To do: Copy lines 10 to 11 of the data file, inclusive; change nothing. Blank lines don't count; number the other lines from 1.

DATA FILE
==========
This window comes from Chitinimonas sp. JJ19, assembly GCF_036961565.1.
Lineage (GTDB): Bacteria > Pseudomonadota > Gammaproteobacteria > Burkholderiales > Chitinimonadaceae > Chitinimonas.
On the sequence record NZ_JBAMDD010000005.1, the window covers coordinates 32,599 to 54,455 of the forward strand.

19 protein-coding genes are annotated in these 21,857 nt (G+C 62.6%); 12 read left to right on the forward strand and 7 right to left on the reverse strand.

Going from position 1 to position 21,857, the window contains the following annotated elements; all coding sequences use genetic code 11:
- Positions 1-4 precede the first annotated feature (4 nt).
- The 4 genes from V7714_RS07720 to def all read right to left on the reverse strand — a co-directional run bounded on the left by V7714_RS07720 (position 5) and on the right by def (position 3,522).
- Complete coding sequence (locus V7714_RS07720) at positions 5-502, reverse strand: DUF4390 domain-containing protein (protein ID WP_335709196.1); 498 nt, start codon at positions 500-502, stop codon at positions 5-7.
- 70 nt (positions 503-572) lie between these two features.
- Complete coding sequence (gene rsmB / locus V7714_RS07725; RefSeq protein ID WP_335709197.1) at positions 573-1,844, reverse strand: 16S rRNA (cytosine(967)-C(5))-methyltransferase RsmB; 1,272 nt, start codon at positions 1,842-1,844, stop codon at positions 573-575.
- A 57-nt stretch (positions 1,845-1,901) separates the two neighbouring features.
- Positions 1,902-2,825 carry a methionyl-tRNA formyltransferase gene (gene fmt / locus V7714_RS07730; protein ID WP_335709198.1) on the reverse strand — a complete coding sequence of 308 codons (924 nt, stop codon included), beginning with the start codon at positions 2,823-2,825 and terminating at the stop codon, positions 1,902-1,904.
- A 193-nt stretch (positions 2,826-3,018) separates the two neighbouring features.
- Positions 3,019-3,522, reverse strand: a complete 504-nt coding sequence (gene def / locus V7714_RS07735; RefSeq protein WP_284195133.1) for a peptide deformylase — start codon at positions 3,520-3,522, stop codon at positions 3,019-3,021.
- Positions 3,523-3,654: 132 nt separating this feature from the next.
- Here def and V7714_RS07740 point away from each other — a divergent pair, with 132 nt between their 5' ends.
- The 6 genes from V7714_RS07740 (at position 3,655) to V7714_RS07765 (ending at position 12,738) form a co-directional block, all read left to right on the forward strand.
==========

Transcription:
- Complete coding sequence (gene rsmB / locus V7714_RS07725; RefSeq protein ID WP_335709197.1) at positions 573-1,844, reverse strand: 16S rRNA (cytosine(967)-C(5))-methyltransferase RsmB; 1,272 nt, start codon at positions 1,842-1,844, stop codon at positions 573-575.
- A 57-nt stretch (positions 1,845-1,901) separates the two neighbouring features.